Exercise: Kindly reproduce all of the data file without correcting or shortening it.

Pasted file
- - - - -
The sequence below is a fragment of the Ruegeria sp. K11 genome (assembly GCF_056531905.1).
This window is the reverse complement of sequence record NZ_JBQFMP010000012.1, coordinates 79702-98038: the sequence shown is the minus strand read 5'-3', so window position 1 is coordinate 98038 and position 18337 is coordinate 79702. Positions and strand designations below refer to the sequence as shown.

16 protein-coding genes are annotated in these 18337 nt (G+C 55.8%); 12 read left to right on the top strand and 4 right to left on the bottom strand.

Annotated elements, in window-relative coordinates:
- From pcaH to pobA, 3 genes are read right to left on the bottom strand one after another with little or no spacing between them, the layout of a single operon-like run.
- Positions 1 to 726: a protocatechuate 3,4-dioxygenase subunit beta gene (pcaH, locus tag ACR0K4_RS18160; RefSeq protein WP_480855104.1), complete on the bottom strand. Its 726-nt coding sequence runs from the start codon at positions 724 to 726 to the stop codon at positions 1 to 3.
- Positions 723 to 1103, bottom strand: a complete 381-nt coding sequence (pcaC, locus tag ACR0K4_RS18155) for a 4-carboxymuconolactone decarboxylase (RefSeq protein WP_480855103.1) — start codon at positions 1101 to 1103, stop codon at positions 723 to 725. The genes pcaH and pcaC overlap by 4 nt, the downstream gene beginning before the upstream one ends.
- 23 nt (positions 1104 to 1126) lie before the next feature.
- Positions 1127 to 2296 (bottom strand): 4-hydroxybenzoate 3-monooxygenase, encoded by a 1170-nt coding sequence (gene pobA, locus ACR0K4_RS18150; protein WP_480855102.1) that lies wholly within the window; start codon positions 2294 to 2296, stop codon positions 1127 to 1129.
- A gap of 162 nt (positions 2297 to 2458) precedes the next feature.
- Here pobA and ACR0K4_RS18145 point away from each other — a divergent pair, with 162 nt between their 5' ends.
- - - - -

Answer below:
The sequence below is a fragment of the Ruegeria sp. K11 genome (assembly GCF_056531905.1).
This window is the reverse complement of sequence record NZ_JBQFMP010000012.1, coordinates 79702-98038: the sequence shown is the minus strand read 5'-3', so window position 1 is coordinate 98038 and position 18337 is coordinate 79702. Positions and strand designations below refer to the sequence as shown.

16 protein-coding genes are annotated in these 18337 nt (G+C 55.8%); 12 read left to right on the top strand and 4 right to left on the bottom strand.

Annotated elements, in window-relative coordinates:
- From pcaH to pobA, 3 genes are read right to left on the bottom strand one after another with little or no spacing between them, the layout of a single operon-like run.
- Positions 1 to 726: a protocatechuate 3,4-dioxygenase subunit beta gene (pcaH, locus tag ACR0K4_RS18160; RefSeq protein WP_480855104.1), complete on the bottom strand. Its 726-nt coding sequence runs from the start codon at positions 724 to 726 to the stop codon at positions 1 to 3.
- Positions 723 to 1103, bottom strand: a complete 381-nt coding sequence (pcaC, locus tag ACR0K4_RS18155) for a 4-carboxymuconolactone decarboxylase (RefSeq protein WP_480855103.1) — start codon at positions 1101 to 1103, stop codon at positions 723 to 725. The genes pcaH and pcaC overlap by 4 nt, the downstream gene beginning before the upstream one ends.
- 23 nt (positions 1104 to 1126) lie before the next feature.
- Positions 1127 to 2296 (bottom strand): 4-hydroxybenzoate 3-monooxygenase, encoded by a 1170-nt coding sequence (gene pobA, locus ACR0K4_RS18150; protein WP_480855102.1) that lies wholly within the window; start codon positions 2294 to 2296, stop codon positions 1127 to 1129.
- A gap of 162 nt (positions 2297 to 2458) precedes the next feature.
- Here pobA and ACR0K4_RS18145 point away from each other — a divergent pair, with 162 nt between their 5' ends.